Gross domestic product (GDP) is due tomorrow. It’s a good time to examine just how weird the economic situation has gotten.
Things look increasingly negative from one perspective, but surprisingly positive from another vantage point. It’s confounding experts, but may also offer opportunities for ordinary investors.
Consider the Jekyll and Hyde of consumer data. Retail sales for the month of April were downright terrible, missing estimates by a country mile. But the consumer confidence survey for that month beat forecasts. In May that reading, along with consumer sentiment, shot well past the economist projections.
Translation: People feel good about their personal finances — especially their job prospects. But they aren’t shopping as much as hoped.
Interest Rates, Factories
Next, consider interest rates. Yesterday, they fell to their lowest level in 1-1/2 years. Normally that’s a sign of impending recession or weakness in the job market. But this time, just the opposite’s the case. Payroll rose more than expected last month and unemployment hit a new 49-year low. Weekly jobless claims, a measure of layoffs, have also been dropping from a brief spike in early May.
Translation: Interest rates might be “crying wolf” on a slowdown.
But what about the industrial sector? It’s had a lot of bad news lately: weak survey data and poor-durable goods orders. But when you remember that these same numbers hit long-term highs in 2018, it might not look so bad. Also, don’t forget that some tax incentives for buying equipment expired this year.
Translation: The industrial sector has cooled, but it’s still in its strongest period in a generation.
This situation has economists all over the map in terms of what it means. Some, like Morgan Stanley (MS) are predicting a recession because of the interest rates. Others, like Mark Zandi at Moody’s Analytics, say the numbers are so good President Trump has a strong shot at reelection.
What if Things Are Just Different?
When you read economists, you find that most of their models are based on data since World War II. They have certain assumptions about employment, investment, inflation and interest rates. One of their core beliefs is that growth produces inflation, which is why interest rates tend to rise along with output.
The problem is that, while this was mostly true after 1945, it wasn’t true for much of the 19th century. That’s when prices fell, even when growth was strong and populations surged.
Next, major disruption is happening in the consumer realm as Amazon.com (AMZN) and other online retailers crush shopping centers. Thousands of traditional stores are closing: 7,150 already this year, by the latest count. What if that’s making the retail-sales data look worse than it possibly is?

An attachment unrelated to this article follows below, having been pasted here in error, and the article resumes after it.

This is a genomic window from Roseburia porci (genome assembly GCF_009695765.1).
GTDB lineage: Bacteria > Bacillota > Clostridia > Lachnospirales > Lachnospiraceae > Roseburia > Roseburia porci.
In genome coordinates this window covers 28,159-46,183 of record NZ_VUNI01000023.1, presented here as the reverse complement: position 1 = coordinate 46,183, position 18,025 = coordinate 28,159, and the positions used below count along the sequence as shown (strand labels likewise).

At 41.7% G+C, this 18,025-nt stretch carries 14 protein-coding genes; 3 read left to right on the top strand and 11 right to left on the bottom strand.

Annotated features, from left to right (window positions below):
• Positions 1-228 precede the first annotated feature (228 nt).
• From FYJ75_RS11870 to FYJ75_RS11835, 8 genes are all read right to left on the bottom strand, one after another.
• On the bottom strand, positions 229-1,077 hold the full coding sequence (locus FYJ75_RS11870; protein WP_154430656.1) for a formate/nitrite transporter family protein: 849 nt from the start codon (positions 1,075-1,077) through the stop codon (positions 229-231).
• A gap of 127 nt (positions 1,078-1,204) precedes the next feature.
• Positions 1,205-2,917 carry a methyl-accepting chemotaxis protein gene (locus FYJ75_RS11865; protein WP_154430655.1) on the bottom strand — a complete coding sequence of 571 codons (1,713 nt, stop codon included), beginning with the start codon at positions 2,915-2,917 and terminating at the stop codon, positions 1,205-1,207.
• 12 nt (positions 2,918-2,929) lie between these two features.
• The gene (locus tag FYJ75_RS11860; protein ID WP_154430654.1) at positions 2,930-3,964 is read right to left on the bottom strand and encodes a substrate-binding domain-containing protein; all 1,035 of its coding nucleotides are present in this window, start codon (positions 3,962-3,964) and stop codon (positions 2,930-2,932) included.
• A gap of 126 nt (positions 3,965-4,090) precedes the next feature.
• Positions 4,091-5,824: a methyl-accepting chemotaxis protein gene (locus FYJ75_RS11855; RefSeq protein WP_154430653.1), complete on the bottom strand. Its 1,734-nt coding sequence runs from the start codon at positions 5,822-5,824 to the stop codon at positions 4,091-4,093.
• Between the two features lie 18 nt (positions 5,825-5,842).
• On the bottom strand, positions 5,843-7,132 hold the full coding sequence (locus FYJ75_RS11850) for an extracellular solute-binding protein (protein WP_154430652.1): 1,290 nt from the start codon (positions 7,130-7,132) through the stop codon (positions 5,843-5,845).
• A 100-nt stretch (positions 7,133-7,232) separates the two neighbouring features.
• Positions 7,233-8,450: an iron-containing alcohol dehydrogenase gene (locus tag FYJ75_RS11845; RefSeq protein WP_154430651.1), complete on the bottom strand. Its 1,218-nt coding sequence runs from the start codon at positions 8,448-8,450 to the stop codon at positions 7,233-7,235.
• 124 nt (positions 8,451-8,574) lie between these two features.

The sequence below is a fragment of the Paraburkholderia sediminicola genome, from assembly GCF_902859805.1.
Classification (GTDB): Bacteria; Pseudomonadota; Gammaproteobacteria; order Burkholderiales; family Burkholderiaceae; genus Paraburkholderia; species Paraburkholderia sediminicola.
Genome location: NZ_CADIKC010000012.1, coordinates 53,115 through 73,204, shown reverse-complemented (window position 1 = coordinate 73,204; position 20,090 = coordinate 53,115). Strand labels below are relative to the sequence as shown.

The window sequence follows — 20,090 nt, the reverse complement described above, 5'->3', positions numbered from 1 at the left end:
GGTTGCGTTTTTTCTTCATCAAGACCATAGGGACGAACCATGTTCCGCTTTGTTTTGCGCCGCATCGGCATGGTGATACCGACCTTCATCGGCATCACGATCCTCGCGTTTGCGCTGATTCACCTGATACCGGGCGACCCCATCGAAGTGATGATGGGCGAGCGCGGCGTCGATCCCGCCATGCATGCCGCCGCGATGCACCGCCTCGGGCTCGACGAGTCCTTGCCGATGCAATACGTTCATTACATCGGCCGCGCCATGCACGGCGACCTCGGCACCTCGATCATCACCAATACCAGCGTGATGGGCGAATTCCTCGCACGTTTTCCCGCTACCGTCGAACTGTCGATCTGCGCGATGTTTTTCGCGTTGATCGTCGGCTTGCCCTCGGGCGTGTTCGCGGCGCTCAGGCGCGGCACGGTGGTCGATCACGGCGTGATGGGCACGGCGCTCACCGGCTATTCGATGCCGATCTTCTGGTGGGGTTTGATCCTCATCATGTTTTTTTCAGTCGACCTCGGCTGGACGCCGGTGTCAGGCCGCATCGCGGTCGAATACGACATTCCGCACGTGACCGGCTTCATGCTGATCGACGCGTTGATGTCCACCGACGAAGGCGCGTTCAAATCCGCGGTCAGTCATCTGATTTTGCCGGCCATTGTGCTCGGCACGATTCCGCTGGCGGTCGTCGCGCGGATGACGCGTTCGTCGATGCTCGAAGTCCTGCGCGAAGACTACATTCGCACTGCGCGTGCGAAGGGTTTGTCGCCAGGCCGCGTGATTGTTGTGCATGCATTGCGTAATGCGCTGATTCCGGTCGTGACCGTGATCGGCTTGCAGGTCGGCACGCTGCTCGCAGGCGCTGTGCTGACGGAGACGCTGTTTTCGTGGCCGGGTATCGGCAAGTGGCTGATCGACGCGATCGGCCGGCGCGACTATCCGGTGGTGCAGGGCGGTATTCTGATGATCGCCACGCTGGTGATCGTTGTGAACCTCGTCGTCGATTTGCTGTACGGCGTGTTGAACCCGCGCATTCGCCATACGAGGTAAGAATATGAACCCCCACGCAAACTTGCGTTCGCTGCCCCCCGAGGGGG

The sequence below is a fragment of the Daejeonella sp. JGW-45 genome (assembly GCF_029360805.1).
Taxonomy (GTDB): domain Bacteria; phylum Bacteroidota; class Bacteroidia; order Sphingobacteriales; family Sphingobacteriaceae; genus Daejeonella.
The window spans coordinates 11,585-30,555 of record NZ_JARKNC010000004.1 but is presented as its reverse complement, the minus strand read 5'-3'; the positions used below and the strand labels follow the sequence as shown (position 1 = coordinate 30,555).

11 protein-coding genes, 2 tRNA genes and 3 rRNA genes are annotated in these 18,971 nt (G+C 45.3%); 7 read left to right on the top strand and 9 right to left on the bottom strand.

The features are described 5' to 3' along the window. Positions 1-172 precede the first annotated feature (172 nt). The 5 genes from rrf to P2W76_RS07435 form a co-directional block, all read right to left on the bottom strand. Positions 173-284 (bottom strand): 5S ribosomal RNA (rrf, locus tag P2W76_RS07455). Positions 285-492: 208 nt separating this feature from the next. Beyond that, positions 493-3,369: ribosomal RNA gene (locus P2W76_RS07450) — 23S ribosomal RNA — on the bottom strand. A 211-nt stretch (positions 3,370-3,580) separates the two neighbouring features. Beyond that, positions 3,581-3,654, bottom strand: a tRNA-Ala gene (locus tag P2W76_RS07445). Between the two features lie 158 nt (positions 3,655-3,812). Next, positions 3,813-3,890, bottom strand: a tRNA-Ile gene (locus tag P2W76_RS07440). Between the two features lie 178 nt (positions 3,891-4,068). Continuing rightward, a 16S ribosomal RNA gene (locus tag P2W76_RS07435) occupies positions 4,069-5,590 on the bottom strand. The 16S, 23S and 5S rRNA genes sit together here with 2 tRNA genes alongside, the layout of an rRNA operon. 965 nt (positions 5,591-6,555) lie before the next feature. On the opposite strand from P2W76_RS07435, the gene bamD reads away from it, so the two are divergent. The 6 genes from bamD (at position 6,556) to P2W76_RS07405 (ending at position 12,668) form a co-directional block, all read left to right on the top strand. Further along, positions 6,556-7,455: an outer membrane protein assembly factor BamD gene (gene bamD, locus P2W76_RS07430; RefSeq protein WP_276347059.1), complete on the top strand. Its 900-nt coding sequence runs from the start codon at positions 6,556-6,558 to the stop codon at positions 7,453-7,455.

Another problem is that economists don’t seem to consider the global picture. Central banks around the world are cutting interest rates as growth slows in China and Europe. This is the polar opposite of 2007 and 2008, when the U.S. was fell off the sub-prime cliff as other countries were still growing.
GDP Is Reality
If U.S. rates didn’t fall along with others, the U.S. dollar would spike. The euro could collapse the way Latin American currencies plummeted in the 1980s. It would be a disaster for everyone. So, you have to wonder why some economists are so upset about U.S. rates falling.
You can think about interest rates like a nurse taking your temperature at the doctor’s office. A reading of 105 degrees would normally be dangerous, but what if you just drank of cup of coffee and have no other symptoms of a fatal disease?
We could be facing such a situation right now. Lots of number crunchers are trying to take the economy’s temperature with interest rates, or predicting tariffs will develop into an infection. But each of these symptoms only tell part of the story.
That’s why investors will ultimately focus on tomorrow’s GDP report. It’s like a “lab test” that confirms the presence of a recession virus. It’s reality.
Forecasters are looking for a slight reduction from the 3.2 percent positive surprise reported on April 26. Manufacturing and business investment will be a drag. Higher exports and a strong consumption are expected to give boosts.
After tomorrow’s numbers, attention will turn to big monthly data like payrolls June 3-7.
In conclusion, some of the economic numbers have gotten downright weird based on what the textbooks say. But we still seem to have the steady growth, low inflation and the kind of solid employment investors crave.
Never forget that gross domestic product is the economy. And at this point, little seems to be hurting that number — despite all kinds of fears and doom-mongering.